EPFO needs to get it right – if stock markets down, simply give lower returns

By: |
September 12, 2020 7:45 AM

The returns EPFO offers, however, are lower than that offered by the National Pension Scheme (NPS)—around 9-11% on debt instruments—and that is where EPFO needs to learn some lessons.

Between March and September, if EPFO loses money—as it did, like everyone else, in the stock markets—it cannot possibly credit the full amount.Between March and September, if EPFO loses money—as it did, like everyone else, in the stock markets—it cannot possibly credit the full amount.

The Employees’ Provident Fund Organisation (EPFO) has been under attack for its decision to give subscribers an 8.15% return on their FY20 investment right now and, another 0.35% in December once it is able to raise money from the sale of the investments in Exchange Traded Funds (ETFs) way back in 2016. But, before analysing why EPFO has come up with this plan, keep in mind that it offers perhaps the highest return relative to most fixed-income investments today. While PPF offers a 7.1% return today, NSCs give a lower 6.8%, and SBI deposits of 5+ years are offering just 5.4%; the added advantage that EPFO has over bank fixed deposits is that the returns are tax-free. Indeed, even the 8.15% return has to be looked at in the context of lower inflation levels; sure, the return is amongst the lowest in 42 years, but with FY20 WPI-inflation a mere 1.7%, the real return is quite high compared to the past.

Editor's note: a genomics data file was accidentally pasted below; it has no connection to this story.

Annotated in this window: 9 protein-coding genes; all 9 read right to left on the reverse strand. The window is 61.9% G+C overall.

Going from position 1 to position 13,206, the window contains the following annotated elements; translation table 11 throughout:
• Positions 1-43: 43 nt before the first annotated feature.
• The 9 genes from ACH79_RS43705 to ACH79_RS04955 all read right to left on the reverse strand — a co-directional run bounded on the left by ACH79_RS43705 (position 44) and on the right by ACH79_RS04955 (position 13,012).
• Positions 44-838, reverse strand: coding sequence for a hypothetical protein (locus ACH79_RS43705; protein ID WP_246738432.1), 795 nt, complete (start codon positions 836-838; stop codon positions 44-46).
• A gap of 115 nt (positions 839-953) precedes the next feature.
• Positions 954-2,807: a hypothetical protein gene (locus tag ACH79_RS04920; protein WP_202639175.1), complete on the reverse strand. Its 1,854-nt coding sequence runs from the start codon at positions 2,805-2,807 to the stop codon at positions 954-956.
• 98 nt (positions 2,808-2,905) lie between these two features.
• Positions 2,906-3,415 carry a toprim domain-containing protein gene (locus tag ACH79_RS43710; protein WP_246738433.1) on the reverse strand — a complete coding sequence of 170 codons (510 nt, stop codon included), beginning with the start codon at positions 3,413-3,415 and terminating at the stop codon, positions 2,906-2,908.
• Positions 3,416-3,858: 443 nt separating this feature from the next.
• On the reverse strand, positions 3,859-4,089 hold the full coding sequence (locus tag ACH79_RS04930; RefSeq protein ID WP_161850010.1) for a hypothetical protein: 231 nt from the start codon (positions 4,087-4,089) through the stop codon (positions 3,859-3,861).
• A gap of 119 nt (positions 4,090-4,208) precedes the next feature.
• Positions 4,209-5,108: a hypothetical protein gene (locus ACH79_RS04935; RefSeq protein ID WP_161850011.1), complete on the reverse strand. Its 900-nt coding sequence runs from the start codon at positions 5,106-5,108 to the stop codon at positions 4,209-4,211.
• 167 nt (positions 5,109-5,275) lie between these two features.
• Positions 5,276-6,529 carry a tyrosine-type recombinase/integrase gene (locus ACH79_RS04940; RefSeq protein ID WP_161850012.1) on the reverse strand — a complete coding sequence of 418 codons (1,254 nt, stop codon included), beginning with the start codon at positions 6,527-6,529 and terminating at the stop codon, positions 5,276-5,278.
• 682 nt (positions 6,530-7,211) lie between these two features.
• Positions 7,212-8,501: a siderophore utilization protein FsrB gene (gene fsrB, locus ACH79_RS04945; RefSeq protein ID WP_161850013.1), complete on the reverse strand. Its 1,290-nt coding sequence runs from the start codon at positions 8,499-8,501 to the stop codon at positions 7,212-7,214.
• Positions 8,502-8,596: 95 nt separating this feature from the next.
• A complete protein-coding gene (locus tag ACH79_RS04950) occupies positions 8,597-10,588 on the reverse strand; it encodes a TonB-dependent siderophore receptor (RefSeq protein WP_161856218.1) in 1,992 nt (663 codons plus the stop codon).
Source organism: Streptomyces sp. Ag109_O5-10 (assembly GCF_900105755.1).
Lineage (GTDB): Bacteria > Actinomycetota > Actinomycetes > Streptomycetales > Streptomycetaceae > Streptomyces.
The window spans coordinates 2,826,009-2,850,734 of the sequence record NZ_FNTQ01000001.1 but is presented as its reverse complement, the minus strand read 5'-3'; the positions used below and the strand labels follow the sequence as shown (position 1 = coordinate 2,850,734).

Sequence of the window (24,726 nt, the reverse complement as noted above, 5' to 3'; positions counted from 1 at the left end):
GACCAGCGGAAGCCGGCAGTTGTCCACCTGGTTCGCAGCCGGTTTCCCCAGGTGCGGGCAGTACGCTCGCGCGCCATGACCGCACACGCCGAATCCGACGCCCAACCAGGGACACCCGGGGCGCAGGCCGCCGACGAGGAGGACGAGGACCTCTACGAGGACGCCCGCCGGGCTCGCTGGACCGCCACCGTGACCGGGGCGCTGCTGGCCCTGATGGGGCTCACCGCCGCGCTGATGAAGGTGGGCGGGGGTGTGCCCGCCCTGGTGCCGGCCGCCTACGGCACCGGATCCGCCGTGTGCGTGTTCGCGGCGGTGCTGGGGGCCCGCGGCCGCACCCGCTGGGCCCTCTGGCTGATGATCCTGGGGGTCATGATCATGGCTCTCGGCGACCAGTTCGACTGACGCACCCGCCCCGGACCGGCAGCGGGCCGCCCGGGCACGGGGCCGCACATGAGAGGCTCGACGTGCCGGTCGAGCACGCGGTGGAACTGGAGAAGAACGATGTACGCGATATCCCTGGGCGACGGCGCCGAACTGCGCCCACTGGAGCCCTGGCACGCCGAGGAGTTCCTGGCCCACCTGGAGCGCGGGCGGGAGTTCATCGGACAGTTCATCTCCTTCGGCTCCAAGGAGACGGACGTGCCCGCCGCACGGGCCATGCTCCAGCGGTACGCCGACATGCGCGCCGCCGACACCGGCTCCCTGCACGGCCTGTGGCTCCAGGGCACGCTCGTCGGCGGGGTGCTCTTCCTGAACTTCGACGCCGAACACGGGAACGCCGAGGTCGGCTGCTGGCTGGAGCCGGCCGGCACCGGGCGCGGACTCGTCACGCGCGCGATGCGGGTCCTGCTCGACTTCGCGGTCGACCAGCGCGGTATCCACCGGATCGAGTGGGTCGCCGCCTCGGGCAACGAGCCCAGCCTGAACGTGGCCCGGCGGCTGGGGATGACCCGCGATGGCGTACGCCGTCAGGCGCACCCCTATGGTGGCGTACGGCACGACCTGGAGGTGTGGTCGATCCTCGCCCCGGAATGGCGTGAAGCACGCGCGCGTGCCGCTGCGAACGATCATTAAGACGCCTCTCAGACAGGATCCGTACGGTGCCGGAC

The returns EPFO offers, however, are lower than that offered by the National Pension Scheme (NPS)—around 9-11% on debt instruments—and that is where EPFO needs to learn some lessons. For one, the reason why it is being forced to break up the 8.5% return promised in March after analysing its returns over FY20 is that the money was not credited to the accounts of subscribers, because the return has to be ratified by the finance ministry and it is only by September that the money is actually credited. Between March and September, if EPFO loses money—as it did, like everyone else, in the stock markets—it cannot possibly credit the full amount. The first lesson, then, is that the amount must be credited immediately. EPFO also needs to learn lessons from NPS. While NPS marks-to-market its bond holdings, EPFO does not; not only does this make NPS investments safer since there are no sudden surprises when the value of the portfolio suddenly plunges, this also means that NPS is able to make capital gains—also losses—when interest rates fall.

Indeed, while EPFO started investing in equity since August 2015 to earn more returns for its subscribers—while only 5% of incremental inflows were invested in equity initially, it is around 15% today—the policy of delaying payments has hurt the EPFO. Since stock market returns vary from day-to-day, ideally whatever return is decided upon has to be credited to subscriber accounts the same day; and before doing that, EPFO has to have the money with it. Since it never did that, it is now in an unenviable position where, thanks to markets being choppy, it cannot fulfil its promise to subscribers. While EPFO tries to see how it is going to modernise its functioning, in line with what the then finance minister Arun Jaitley had promised years ago, subscribers must be given an option to switch to NPS for higher returns, low costs, multiple investment choices and transparent fund management.

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